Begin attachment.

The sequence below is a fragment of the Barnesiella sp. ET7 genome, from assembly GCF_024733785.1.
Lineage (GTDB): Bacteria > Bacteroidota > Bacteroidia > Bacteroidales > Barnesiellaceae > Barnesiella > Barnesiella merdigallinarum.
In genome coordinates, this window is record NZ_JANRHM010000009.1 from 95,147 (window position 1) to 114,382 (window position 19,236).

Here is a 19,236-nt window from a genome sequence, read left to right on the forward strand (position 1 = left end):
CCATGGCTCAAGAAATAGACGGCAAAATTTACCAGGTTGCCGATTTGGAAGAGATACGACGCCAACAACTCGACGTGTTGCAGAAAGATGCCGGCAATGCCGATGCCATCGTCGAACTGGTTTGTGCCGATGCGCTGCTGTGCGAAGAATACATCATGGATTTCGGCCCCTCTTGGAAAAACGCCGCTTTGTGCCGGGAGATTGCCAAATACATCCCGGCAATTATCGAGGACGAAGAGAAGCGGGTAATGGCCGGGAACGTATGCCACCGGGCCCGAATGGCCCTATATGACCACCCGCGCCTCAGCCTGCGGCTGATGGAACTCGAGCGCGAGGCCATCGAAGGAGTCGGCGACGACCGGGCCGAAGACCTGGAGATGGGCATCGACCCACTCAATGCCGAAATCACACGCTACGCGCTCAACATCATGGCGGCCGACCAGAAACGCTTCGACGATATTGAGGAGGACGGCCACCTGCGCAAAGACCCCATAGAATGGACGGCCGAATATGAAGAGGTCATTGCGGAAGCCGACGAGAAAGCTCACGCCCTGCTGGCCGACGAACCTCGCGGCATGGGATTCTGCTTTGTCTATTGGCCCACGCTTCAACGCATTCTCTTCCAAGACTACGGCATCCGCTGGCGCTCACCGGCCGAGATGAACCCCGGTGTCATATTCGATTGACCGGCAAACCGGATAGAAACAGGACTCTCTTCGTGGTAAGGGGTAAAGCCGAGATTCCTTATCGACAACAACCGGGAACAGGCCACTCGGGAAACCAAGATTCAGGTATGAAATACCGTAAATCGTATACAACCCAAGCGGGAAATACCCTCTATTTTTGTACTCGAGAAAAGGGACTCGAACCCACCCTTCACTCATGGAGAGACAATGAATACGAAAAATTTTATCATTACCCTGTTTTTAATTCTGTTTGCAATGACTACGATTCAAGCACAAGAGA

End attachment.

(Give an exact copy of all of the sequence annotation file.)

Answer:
The sequence below is a fragment of the Barnesiella sp. ET7 genome, from assembly GCF_024733785.1.
Lineage (GTDB): Bacteria > Bacteroidota > Bacteroidia > Bacteroidales > Barnesiellaceae > Barnesiella > Barnesiella merdigallinarum.
In genome coordinates, this window is record NZ_JANRHM010000009.1 from 95,147 (window position 1) to 114,382 (window position 19,236).

Here is a 19,236-nt window from a genome sequence, read left to right on the forward strand (position 1 = left end):
CCATGGCTCAAGAAATAGACGGCAAAATTTACCAGGTTGCCGATTTGGAAGAGATACGACGCCAACAACTCGACGTGTTGCAGAAAGATGCCGGCAATGCCGATGCCATCGTCGAACTGGTTTGTGCCGATGCGCTGCTGTGCGAAGAATACATCATGGATTTCGGCCCCTCTTGGAAAAACGCCGCTTTGTGCCGGGAGATTGCCAAATACATCCCGGCAATTATCGAGGACGAAGAGAAGCGGGTAATGGCCGGGAACGTATGCCACCGGGCCCGAATGGCCCTATATGACCACCCGCGCCTCAGCCTGCGGCTGATGGAACTCGAGCGCGAGGCCATCGAAGGAGTCGGCGACGACCGGGCCGAAGACCTGGAGATGGGCATCGACCCACTCAATGCCGAAATCACACGCTACGCGCTCAACATCATGGCGGCCGACCAGAAACGCTTCGACGATATTGAGGAGGACGGCCACCTGCGCAAAGACCCCATAGAATGGACGGCCGAATATGAAGAGGTCATTGCGGAAGCCGACGAGAAAGCTCACGCCCTGCTGGCCGACGAACCTCGCGGCATGGGATTCTGCTTTGTCTATTGGCCCACGCTTCAACGCATTCTCTTCCAAGACTACGGCATCCGCTGGCGCTCACCGGCCGAGATGAACCCCGGTGTCATATTCGATTGACCGGCAAACCGGATAGAAACAGGACTCTCTTCGTGGTAAGGGGTAAAGCCGAGATTCCTTATCGACAACAACCGGGAACAGGCCACTCGGGAAACCAAGATTCAGGTATGAAATACCGTAAATCGTATACAACCCAAGCGGGAAATACCCTCTATTTTTGTACTCGAGAAAAGGGACTCGAACCCACCCTTCACTCATGGAGAGACAATGAATACGAAAAATTTTATCATTACCCTGTTTTTAATTCTGTTTGCAATGACTACGATTCAAGCACAAGAGA